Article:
Are Property Inspection Waivers worth the risk?

If you are getting a loan for a home, your lender may give you the option to use a Property Inspection Waiver (PIW) on your application. The waiver program, introduced by Fannie Mae in 2017, allows you to move forward with your mortgage without requiring an appraisal at all. It's a newer concept, and some lenders love it. But what drove the change, and what risks are associated?

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How does a PIW work?

Basically, the value of your property is determined by your lender. They determine the value automatically on a computer, using a database from Fannie Mae rather than hiring a local appraiser to inspect the home you're about to buy. So, rather than a firsthand evaluation, lenders rely on computer algorithms to sort through a bank of previously collected data.

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Who can get a Property Inspection Waiver?

The program is currently limited, but it is progressively building to include more types of transactions. Your home needs to have records in Fannie Mae's electronic database, so homes which have never been appraised are not eligible for a Property Inspection Waiver. What's more, you're required to have an excellent credit score and high assets for approval.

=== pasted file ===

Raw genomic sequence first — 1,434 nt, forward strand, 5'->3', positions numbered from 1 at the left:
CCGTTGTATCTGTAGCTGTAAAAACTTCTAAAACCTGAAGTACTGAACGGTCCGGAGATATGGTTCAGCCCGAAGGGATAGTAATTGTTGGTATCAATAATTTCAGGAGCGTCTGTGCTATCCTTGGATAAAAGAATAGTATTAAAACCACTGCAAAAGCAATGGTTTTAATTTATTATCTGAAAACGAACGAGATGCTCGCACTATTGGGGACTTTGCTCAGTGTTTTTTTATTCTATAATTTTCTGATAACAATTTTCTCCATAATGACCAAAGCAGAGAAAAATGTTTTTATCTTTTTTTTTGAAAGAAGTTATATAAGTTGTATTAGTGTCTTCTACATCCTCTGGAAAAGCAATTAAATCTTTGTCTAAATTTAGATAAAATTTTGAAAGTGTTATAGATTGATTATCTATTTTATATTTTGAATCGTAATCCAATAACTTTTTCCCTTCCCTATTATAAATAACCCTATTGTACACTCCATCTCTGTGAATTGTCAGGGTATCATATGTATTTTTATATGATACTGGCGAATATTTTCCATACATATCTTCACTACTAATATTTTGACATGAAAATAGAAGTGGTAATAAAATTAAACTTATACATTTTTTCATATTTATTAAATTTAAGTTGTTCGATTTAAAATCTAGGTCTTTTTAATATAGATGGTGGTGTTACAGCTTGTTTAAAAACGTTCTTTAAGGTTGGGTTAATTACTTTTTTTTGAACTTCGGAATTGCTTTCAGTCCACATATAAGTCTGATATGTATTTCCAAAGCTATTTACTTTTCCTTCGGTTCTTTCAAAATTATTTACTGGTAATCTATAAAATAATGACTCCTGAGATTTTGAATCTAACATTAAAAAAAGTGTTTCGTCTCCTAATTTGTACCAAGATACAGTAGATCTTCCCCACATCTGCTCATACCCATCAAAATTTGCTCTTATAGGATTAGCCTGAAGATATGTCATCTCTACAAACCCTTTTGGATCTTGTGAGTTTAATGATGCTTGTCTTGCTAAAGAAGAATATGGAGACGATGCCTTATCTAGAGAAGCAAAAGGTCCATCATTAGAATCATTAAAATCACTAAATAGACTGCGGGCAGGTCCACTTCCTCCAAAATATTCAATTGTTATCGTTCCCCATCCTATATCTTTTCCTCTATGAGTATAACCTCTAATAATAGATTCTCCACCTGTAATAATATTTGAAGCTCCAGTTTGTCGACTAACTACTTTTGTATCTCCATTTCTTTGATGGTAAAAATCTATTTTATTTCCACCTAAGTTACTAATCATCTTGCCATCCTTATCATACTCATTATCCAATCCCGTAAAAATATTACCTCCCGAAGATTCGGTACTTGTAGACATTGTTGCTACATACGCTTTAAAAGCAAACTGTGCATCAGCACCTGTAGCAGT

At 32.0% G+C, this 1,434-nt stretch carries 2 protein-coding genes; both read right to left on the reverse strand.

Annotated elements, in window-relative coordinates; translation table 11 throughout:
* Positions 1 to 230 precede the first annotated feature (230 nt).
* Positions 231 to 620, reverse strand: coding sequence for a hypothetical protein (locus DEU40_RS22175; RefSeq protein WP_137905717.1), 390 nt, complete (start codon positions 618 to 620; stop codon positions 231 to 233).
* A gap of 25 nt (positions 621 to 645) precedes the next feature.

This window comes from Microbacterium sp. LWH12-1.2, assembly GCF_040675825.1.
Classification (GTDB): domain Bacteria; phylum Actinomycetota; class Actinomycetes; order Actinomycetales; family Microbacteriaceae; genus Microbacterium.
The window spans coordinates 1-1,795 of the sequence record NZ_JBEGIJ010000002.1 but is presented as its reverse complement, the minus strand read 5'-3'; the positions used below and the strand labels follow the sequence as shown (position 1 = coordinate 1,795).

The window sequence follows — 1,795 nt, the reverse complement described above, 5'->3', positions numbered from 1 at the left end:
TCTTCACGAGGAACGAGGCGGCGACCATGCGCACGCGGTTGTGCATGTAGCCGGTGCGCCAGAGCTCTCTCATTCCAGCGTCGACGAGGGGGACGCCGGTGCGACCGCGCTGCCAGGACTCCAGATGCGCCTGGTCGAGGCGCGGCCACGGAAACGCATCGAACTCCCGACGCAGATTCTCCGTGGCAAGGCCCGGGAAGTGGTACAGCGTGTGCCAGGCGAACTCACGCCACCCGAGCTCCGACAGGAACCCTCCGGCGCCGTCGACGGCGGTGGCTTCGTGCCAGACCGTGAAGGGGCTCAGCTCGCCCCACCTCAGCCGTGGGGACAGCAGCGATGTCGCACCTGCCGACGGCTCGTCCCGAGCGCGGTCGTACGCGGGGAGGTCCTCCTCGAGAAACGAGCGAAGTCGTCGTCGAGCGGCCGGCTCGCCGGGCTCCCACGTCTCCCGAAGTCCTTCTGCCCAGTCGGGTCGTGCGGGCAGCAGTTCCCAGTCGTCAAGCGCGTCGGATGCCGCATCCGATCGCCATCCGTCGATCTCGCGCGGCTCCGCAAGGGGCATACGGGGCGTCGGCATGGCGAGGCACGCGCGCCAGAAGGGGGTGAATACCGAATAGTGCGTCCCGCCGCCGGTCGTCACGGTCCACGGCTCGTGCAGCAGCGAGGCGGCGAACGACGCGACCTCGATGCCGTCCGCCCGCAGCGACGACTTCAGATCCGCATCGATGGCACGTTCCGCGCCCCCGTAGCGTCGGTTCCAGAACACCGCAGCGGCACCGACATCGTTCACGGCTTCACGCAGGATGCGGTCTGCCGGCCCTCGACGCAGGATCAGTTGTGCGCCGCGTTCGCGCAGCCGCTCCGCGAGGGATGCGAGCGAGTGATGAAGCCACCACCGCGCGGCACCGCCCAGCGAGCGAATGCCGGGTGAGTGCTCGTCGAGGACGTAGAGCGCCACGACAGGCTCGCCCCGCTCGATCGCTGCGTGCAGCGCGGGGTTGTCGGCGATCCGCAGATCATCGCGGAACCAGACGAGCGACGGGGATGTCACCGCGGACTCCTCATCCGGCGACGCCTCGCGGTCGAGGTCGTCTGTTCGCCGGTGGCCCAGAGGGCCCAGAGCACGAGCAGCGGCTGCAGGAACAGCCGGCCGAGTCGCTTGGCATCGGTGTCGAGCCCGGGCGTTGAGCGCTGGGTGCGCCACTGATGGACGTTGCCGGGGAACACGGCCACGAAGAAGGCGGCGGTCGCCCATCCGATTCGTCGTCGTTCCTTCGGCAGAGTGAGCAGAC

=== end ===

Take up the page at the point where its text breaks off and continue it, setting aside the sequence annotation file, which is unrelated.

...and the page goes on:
Why do lenders use Property Inspection Waivers?

The waiver omits appraisal charges, and it can reduce closing time considerably for buyers. At first glance, this process seems like a bargain — but there's a key point you'll want to keep in mind. With a PIW, your lender is NOT liable if the valuation is wrong. That's a bonus for lenders, but affords zero protection to the buyer.

What could happen if I accept a PIW?

The information in Fannie Mae's database is derived from previous appraisals done by professional appraisers. This data might be relatively accurate, but it won't necessarily be an up-to-date evaluation of the quality of a building that's constantly changing. Without a professional valuation of your home, new improvements and/or damages could easily be neglected by the system.

Because of these deficiencies, it's easy to imagine an instance where your home is priced too high by the program evaluating it. If that happens, you could run into issues when it's time to sell. You could end up settling for far less than you paid, and you'll have no recourse against your lender when the money starts adding up.

What's the bottom line?

An accurate appraisal usually costs a few hundred dollars, but it could save you a lot more in the long run. With a Property Inspection Waiver, there's absolutely no guarantee you're receiving an honest valuation of a premium asset.

Gregory James Company, Inc. can help.

Buying or refinancing a home is a big decision with grand consequences. You should know without a doubt that you're getting a fair deal, and working with a licensed appraiser is the safest way to go. Computers and algorithms have assumed a place in nearly every area of modern life, but when it comes to measuring the value of your home, nothing is more accurate than the careful assessment of a licensed professional you trust.